Three of the four men accused of participating in what federal prosecutors have called one of the most brazen contracting scams in U.S. government history will be held without bond ahead of a trial.

The fourth man’s status will be decided at a hearing next week.

The men — two program managers with the Army Corps of Engineers, a son of one of them and the contracting director of a Dulles-based firm — were arrested Tuesday and accused of stealing about $20 million in a long-running kickback scandal.

The two Corps employees, Kerry Khan, 53, of Alexandria, Michael A. Alexander, 55, of Woodbridge, Khan’s 30-year-old son Lee and Harold F. Babb, 60, the contracting director, are charged with conspiring to commit bribery, money laundering and wire fraud. All four pleaded not guilty.

In a Thursday morning hearing in the District’s federal court before Magistrate Judge Deborah A. Robinson, Lee Khan and Alexander were ordered held without bond. Kerry Khan had previously consented to detention.

Babb will be held ahead of a hearing, scheduled for Tuesday, because his attorney Jeffrey Jacobovitz requesting more time to prepare.

Prosecutors said in court papers and during a brief hearing on Tuesday that the men should be detained because they might flee in the face of “overwhelming” evidence that includes secretly recorded conversations and a trove of incriminating e-mails.

The men also face stiff prison terms if convicted and have access to lots of cash. In searches on Tuesday of their homes, authorities found nearly $200,000, court papers show. The men also have international connections, prosecutors have said, which might make fleeing easier.

In court papers and at a the Tuesday hearing, prosecutors said that Khan and his son are “dangerous” and might seek to harm a witness in the case — one of Khan’s other children who is being held in jail on an unrelated drug charge.

In court papers, prosecutors wrote that one of Khan’s other sons blackmailed his father — threatening to tell authorities about the scam unless he received money. Despite the Khans giving him about $400,000, Lee Khan was still nervous his brother might cooperate with authorities.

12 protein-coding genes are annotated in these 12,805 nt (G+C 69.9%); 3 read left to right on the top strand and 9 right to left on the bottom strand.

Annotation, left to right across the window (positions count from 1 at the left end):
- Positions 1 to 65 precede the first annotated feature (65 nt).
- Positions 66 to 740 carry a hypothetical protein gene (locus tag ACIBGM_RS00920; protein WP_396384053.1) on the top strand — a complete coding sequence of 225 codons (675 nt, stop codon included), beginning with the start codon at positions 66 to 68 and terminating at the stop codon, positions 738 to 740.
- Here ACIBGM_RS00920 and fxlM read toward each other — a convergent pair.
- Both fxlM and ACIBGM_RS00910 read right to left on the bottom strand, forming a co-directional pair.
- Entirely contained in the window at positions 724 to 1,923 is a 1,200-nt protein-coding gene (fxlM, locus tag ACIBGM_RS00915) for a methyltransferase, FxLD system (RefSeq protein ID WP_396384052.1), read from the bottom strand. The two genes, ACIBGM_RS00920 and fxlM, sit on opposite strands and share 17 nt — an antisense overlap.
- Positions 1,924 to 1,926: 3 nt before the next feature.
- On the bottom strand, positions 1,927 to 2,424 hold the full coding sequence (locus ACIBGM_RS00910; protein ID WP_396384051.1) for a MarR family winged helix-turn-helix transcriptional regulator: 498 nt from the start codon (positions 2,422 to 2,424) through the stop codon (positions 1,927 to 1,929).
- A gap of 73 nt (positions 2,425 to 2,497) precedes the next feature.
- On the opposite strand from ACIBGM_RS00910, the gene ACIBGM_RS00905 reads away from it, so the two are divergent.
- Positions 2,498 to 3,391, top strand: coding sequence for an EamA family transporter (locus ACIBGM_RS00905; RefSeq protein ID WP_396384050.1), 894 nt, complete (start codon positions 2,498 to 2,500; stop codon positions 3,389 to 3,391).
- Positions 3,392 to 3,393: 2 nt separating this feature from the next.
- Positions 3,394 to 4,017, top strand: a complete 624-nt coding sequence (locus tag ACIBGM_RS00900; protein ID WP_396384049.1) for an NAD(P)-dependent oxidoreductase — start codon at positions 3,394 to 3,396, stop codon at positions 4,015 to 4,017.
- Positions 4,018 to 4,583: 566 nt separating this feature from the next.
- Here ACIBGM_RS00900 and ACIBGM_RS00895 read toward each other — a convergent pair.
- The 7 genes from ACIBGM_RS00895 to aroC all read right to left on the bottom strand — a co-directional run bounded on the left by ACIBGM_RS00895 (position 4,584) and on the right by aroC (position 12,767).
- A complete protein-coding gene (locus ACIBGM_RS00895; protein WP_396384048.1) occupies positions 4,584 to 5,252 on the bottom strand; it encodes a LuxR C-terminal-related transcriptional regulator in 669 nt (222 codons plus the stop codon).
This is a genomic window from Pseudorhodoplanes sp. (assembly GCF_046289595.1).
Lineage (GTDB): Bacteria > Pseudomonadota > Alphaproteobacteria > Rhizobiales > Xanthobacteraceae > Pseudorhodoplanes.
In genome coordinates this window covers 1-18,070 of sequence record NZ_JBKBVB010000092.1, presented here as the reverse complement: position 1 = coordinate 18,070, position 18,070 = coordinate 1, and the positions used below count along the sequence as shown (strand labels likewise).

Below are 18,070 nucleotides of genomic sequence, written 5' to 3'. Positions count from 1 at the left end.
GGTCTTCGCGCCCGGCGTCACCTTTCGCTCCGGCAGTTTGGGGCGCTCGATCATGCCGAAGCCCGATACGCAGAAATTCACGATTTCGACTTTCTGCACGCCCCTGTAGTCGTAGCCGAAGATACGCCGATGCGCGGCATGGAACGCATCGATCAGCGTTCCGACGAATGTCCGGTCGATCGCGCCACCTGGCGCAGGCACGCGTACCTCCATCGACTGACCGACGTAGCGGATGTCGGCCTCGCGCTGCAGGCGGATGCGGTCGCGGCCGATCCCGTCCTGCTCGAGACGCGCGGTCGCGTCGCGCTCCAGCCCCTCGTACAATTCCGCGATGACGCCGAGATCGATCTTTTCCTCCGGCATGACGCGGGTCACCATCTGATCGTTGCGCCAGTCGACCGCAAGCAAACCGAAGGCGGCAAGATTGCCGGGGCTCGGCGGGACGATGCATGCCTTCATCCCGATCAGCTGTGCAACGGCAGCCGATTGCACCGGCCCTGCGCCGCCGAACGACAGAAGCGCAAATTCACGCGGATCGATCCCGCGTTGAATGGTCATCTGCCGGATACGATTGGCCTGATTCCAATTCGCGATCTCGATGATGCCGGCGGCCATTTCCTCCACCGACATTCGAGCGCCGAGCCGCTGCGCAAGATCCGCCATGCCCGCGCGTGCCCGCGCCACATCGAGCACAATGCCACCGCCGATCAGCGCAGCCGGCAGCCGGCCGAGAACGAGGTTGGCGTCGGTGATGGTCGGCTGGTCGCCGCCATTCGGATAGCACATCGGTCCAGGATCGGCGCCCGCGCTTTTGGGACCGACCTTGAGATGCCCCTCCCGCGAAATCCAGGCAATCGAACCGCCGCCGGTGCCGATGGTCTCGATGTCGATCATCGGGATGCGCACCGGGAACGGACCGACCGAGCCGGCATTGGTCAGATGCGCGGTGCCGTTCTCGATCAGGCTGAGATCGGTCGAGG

“If anything like that happens,” Lee Khan told his father, ”you are losing a son because I will kill that (expletive) myself. That’s all there is to it. ... If I have to find somebody locked up to (expletive) to shank him, he’s going down.”

Prosecutors say the scam lasted for four years, ending with the arrests. Starting in 2007, prosecutors said, the men worked out a sophisticated scam that took advantage of lax oversight of certain contracts at the Army Corps. Babb worked for EyakTek, a company with offices in Dulles and Anchorage that could take advantage of its status as an Alaskan native-owned corporation to obtain contracts of unlimited size without competition.

Babb, Khan and Alexander then ensured that a sub-contractor, identified in court papers only as “Company A,” got work to perform information technology services. A key player in the scam, identified in court papers as Company A’s chief technology officer, or “Co-Conspirator 1,” then submitted inflated invoices either to EyakTek, which passed them along to the government, or directly to the Army Corps, prosecutors wrote in court papers.

In this way, the four men inflated $25 million in invoices by about $20 million over a four year period, according to authorities. At the time of their arrests, they had their sights set on another federal contract worth about $780 million, prosecutors said.

It is clear from court papers that “Co-Conspirator 1” played a key role in helping crack the alleged scam by providing information to federal agents and wearing recording devices.

Sources familiar with the case have identified “co-conspirator 1” as Alex Cho, chief technology officer and founder of Nova Datacom, which is “Company A.” Cho has been charged in the scandal but his case remains under seal, according to sources.

Cho has not returned phone messages seeking comment. The man identified by sources as his lawyer, Steve McCool, refused to comment on any aspect of the case when approached on Wednesday by a reporter.

This item has been updated.